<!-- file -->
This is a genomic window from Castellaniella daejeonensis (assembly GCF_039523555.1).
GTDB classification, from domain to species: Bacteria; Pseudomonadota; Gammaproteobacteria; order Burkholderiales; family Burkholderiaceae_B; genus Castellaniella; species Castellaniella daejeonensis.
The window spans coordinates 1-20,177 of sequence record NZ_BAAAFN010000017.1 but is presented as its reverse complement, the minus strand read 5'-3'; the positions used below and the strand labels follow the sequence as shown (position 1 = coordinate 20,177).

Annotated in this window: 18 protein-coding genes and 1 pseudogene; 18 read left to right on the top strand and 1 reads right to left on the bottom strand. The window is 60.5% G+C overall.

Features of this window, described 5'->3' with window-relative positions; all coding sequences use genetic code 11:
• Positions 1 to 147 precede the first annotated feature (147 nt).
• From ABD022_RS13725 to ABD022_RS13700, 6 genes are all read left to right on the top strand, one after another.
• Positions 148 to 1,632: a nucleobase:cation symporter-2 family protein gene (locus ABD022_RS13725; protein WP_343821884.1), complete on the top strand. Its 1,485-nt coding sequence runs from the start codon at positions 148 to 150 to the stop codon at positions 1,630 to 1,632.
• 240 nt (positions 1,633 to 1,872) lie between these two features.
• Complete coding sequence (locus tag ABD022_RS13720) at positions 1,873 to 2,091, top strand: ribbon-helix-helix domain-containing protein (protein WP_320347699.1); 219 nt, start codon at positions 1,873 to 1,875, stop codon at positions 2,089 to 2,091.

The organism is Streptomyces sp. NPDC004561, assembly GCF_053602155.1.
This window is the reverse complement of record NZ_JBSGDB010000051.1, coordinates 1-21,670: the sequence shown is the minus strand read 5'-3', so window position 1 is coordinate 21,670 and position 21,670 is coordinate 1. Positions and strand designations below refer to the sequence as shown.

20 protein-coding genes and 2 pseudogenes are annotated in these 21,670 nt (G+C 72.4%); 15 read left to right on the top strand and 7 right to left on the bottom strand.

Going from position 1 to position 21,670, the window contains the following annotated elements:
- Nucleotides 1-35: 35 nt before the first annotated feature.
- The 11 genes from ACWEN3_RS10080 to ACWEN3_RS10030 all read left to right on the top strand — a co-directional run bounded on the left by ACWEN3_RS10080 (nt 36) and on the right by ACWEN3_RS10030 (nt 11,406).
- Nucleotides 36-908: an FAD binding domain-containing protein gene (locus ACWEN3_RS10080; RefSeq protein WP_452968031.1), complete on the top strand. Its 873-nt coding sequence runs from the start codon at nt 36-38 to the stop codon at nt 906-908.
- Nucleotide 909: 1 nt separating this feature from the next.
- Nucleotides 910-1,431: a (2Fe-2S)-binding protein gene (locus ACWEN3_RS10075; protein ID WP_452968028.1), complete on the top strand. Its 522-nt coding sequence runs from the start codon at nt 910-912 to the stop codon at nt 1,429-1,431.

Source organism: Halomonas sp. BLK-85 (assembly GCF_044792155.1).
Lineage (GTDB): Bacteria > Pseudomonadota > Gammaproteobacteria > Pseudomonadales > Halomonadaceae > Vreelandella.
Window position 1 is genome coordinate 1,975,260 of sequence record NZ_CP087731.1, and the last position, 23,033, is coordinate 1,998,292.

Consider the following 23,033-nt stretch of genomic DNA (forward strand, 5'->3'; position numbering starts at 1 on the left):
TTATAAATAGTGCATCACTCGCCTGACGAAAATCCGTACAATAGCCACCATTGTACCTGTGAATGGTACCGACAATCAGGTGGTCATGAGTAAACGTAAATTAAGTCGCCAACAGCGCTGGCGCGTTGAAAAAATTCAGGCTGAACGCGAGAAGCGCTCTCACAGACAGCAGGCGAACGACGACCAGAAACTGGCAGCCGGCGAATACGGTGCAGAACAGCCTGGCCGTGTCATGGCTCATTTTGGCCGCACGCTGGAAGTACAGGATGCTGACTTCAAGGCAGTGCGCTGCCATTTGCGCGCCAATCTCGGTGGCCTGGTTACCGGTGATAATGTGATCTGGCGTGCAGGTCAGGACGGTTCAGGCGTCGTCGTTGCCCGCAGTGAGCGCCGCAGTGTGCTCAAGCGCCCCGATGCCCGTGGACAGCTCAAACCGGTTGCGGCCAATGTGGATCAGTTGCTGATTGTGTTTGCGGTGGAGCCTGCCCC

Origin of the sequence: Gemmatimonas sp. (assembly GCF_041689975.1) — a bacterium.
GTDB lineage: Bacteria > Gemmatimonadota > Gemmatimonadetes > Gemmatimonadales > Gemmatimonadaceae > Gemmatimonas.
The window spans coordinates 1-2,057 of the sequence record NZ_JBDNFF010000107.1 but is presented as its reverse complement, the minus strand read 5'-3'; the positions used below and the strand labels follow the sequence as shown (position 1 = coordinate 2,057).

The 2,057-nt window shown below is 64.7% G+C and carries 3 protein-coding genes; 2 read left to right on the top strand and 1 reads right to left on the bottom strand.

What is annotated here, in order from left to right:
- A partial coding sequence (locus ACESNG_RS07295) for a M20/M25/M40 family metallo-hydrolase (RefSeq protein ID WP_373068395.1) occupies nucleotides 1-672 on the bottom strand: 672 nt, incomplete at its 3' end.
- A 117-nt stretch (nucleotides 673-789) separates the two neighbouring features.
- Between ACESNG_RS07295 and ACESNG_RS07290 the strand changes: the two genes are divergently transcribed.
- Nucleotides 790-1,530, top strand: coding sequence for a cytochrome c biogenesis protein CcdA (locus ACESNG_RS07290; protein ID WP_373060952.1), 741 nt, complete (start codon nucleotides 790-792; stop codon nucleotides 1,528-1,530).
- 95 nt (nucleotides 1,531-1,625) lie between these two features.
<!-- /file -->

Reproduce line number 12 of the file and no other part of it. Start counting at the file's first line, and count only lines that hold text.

This window is the reverse complement of record NZ_JBSGDB010000051.1, coordinates 1-21,670: the sequence shown is the minus strand read 5'-3', so window position 1 is coordinate 21,670 and position 21,670 is coordinate 1. Positions and strand designations below refer to the sequence as shown.